Saturday, April 25, 2009
Saturday, April 18, 2009
"Aux portes du palais" ("At the palace gates") is the fruit of the designer's deep understanding of Indian culture, art and mythology. Each detail, character, animal, plant and architectural element is deliberate and richly symbolic. The large doors signify the threshold between the known and the unknown - two worlds richly depicted in many cultures around the world. Fruit-laden trees bursting with flowers represent Buddha in Indian folk art and symbolize fertility. The lotus flowers - Buddha's flowers - represent spiritual blossoming.
Equally illustrated are emblematic animals, revered and present in all Indian art: the elephant (ridden by Indra, the god of storms and rain) brings peace and prosperity; the horse is the symbol of wisdom and formal beauty; the cow - a nourishing mother figure - is the very image of non-violence and the tiger represents the energy of nature...
The four dancers next to the trees narrate the legends of the gods and stories from everyday life using graceful gestures.
The corners of the scarf depict examples of the protective drawings that women paint on their homes. The frieze surrounding the scarf, in the style of Indian miniatures, rich in colourful decorations, is a tribute to the delicacy of Indian art, expressed in fabrics and temple decorations alike.
Saturday, April 11, 2009
Like an enormous illustration, "Beloved India" pays tribute to the artisans who paint the earthen walls of Indian homes, a painting style characteristic of Indian folk art that is figurative, ornamental and very expressive: giant cartoons, picture-book illustrations and child-like frescoes.....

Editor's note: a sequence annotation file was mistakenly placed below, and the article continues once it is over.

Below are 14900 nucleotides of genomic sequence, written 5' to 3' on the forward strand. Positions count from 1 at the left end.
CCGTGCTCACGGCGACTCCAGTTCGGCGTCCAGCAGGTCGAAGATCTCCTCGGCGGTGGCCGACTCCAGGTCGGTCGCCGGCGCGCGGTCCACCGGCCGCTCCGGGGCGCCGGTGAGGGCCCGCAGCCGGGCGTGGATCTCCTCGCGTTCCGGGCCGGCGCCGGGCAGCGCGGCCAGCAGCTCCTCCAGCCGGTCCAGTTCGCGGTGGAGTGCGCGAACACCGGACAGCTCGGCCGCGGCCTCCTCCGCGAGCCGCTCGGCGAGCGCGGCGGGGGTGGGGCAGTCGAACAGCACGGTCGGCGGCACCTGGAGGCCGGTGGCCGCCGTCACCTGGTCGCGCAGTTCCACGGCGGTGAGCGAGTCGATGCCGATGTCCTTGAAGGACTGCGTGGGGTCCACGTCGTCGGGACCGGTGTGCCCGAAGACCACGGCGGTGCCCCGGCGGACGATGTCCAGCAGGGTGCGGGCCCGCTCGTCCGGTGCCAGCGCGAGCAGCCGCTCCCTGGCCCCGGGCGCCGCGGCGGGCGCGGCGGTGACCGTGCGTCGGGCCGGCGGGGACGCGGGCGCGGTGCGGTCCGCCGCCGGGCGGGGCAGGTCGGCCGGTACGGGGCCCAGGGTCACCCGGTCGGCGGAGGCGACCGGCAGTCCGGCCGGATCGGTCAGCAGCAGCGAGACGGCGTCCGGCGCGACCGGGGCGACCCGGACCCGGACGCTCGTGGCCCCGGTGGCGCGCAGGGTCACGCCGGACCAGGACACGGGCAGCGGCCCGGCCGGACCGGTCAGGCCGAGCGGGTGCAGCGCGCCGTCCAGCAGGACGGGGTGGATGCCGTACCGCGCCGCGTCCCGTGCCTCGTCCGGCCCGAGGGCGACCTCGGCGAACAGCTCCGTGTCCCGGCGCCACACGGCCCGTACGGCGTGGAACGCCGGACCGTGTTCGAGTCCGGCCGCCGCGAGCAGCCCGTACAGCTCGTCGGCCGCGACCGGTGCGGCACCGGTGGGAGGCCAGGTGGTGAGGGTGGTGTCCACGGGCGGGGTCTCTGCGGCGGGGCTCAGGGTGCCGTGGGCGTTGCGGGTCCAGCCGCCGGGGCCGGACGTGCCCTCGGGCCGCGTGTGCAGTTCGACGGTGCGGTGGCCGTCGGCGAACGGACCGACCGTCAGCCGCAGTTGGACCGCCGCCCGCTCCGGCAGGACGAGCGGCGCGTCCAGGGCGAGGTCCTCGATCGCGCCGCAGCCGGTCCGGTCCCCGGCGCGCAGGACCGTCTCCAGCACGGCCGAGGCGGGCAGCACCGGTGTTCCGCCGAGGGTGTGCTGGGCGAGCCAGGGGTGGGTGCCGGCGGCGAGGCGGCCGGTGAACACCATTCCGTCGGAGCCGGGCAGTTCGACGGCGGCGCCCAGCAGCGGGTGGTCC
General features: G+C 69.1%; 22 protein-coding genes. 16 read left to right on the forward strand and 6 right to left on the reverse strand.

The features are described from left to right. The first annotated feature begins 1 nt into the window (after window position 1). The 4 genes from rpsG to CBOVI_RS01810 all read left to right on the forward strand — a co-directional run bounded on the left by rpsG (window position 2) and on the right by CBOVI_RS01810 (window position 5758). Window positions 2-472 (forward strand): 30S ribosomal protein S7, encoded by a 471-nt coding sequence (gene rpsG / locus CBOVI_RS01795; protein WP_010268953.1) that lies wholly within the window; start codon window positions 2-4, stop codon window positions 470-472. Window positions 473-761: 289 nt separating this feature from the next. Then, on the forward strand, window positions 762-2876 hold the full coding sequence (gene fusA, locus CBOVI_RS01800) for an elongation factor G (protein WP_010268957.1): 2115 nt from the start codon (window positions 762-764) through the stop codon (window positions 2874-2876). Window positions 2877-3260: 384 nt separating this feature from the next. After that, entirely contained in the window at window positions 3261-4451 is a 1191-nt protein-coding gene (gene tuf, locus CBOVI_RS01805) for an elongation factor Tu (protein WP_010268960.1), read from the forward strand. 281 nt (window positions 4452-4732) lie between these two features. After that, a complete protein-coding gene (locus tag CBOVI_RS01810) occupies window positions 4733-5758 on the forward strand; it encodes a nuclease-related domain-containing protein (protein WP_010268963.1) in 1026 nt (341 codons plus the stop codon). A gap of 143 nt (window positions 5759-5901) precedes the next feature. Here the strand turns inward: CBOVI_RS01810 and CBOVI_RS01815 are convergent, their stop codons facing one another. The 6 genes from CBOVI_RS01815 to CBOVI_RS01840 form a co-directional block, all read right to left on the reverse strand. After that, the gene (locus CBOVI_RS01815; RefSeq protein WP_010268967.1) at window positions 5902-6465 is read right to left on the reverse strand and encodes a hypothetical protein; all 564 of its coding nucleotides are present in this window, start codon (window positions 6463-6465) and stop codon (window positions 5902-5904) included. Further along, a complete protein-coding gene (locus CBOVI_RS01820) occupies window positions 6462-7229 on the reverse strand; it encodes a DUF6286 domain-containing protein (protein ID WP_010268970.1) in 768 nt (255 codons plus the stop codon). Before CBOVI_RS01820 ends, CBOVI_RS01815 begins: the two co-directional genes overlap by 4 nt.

Still today, the tradition of painting elephants with decorative patterns for important celebrations lives on; the animals are adorned in rugs, embroidered ornaments, pompoms and fringes, right up to their richly decorated tusks and right down to their feet, which bear bracelets with small bells.
Saturday, April 4, 2009
From the golden key offered to the Governor of the Netherlands by the Members of the Council of State on behalf of King Charles III (in the left corner) to the key to the Notre-Dame Cathedral in Paris (fourth from the lower right corner), the forty-seven keys on this scarf are accurate representations of actual keys. A leather pouch, embroidered with keys from the Musee Hermes, is shown in the middle, while silk cords and pompoms reflect the keys' curls and arabesques.
Along the edges of the scarf are illustrations of four-faced "bishop's hat" harness rivets. Each corner depicts a different style of openwork bronze escutcheons. The diversity and complexity of the bits (the wrought part that turns in the lock) makes one wonder which room, piece of furniture or drawer they open, what secrets they were meant to protect with such elegance, refinement and preciosity. They are equally symbolic of the complicated mechanics of the locks.
This scarf is a hymn to the craftsmen who chiseled these wonders, as well as to the locksmiths' mathematical genius. This scarf evokes the age when people hung all their house keys on a chain (or perhaps silk cord) carrying them attached to their belts (I, for one, received the house key, around my neck to ensure a lower chance of losing it, when I started school, in grade one - and I recall vividly how proud I was of the responsibility that I had received, which for me was symbolic of the trust my parents had placed in me).
This design was launched in 1965 (hence the "traditional" look of the design) and reissued many times since, the most recent of which was in 2009/2010 in cashmere and silk and in 2010 as a variation on this theme. The design endured through the years thanks to Hermes' clever use of colours to instill a contemporary "feel", such as is depicted in the images above and below.